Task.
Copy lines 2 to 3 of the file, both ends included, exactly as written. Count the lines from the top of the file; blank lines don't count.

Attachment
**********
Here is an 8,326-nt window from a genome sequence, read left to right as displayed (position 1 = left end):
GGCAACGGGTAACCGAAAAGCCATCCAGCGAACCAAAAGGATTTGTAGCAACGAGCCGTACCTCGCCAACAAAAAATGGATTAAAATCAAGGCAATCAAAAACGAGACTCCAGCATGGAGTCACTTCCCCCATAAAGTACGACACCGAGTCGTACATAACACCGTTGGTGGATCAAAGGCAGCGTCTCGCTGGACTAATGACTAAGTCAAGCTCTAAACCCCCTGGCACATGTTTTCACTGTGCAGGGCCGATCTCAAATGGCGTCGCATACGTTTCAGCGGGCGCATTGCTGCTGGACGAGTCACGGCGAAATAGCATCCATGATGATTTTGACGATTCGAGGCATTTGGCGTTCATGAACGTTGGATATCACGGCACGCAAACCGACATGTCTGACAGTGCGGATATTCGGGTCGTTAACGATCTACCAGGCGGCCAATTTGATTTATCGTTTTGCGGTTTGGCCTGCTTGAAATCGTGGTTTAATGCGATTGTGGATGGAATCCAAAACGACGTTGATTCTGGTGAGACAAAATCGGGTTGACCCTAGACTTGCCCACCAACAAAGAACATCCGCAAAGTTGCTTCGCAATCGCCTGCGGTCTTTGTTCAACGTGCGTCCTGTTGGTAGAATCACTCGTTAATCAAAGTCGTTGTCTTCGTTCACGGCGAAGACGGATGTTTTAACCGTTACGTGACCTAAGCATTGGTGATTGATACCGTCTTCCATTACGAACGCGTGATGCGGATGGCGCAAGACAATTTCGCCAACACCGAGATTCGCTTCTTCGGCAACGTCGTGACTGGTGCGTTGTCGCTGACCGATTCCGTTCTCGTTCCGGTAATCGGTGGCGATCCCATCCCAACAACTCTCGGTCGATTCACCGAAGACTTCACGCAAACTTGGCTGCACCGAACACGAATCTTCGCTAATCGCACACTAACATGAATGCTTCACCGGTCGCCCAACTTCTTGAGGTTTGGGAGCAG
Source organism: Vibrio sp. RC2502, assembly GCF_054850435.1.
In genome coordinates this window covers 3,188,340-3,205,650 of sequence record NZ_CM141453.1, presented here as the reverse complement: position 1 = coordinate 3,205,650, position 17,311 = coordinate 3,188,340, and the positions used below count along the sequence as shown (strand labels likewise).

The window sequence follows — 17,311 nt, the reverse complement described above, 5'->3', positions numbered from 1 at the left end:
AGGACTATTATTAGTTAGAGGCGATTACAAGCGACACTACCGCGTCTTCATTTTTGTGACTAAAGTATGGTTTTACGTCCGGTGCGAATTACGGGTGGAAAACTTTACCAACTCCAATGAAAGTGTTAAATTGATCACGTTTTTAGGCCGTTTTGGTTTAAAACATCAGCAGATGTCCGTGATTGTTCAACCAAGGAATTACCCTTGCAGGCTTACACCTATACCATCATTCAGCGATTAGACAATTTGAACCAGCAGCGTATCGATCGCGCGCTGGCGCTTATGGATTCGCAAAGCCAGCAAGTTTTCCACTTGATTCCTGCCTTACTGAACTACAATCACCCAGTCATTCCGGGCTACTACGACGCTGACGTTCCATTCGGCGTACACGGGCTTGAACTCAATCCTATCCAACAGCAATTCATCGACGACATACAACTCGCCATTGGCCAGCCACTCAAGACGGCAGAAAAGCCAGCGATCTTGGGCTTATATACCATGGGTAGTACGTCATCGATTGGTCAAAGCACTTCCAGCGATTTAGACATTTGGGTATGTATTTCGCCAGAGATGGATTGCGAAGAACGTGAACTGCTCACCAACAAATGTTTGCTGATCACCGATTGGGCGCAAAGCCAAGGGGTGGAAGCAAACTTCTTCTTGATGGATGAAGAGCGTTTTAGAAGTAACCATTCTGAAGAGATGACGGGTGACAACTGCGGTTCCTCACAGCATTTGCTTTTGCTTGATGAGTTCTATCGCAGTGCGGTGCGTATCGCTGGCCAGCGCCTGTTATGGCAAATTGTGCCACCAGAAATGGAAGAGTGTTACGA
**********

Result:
GGCAACGGGTAACCGAAAAGCCATCCAGCGAACCAAAAGGATTTGTAGCAACGAGCCGTACCTCGCCAACAAAAAATGGATTAAAATCAAGGCAATCAAAAACGAGACTCCAGCATGGAGTCACTTCCCCCATAAAGTACGACACCGAGTCGTACATAACACCGTTGGTGGATCAAAGGCAGCGTCTCGCTGGACTAATGACTAAGTCAAGCTCTAAACCCCCTGGCACATGTTTTCACTGTGCAGGGCCGATCTCAAATGGCGTCGCATACGTTTCAGCGGGCGCATTGCTGCTGGACGAGTCACGGCGAAATAGCATCCATGATGATTTTGACGATTCGAGGCATTTGGCGTTCATGAACGTTGGATATCACGGCACGCAAACCGACATGTCTGACAGTGCGGATATTCGGGTCGTTAACGATCTACCAGGCGGCCAATTTGATTTATCGTTTTGCGGTTTGGCCTGCTTGAAATCGTGGTTTAATGCGATTGTGGATGGAATCCAAAACGACGTTGATTCTGGTGAGACAAAATCGGGTTGACCCTAGACTTGCCCACCAACAAAGAACATCCGCAAAGTTGCTTCGCAATCGCCTGCGGTCTTTGTTCAACGTGCGTCCTGTTGGTAGAATCACTCGTTAATCAAAGTCGTTGTCTTCGTTCACGGCGAAGACGGATGTTTTAACCGTTACGTGACCTAAGCATTGGTGATTGATACCGTCTTCCATTACGAACGCGTGATGCGGATGGCGCAAGACAATTTCGCCAACACCGAGATTCGCTTCTTCGGCAACGTCGTGACTGGTGCGTTGTCGCTGACCGATTCCGTTCTCGTTCCGGTAATCGGTGGCGATCCCATCCCAACAACTCTCGGTCGATTCACCGAAGACTTCACGCAAACTTGGCTGCACCGAACACGAATCTTCGCTAATCGCACACTAACATGAATGCTTCACCGGTCGCCCAACTTCTTGAGGTTTGGGAGCAG
Source organism: Vibrio sp. RC2502, assembly GCF_054850435.1.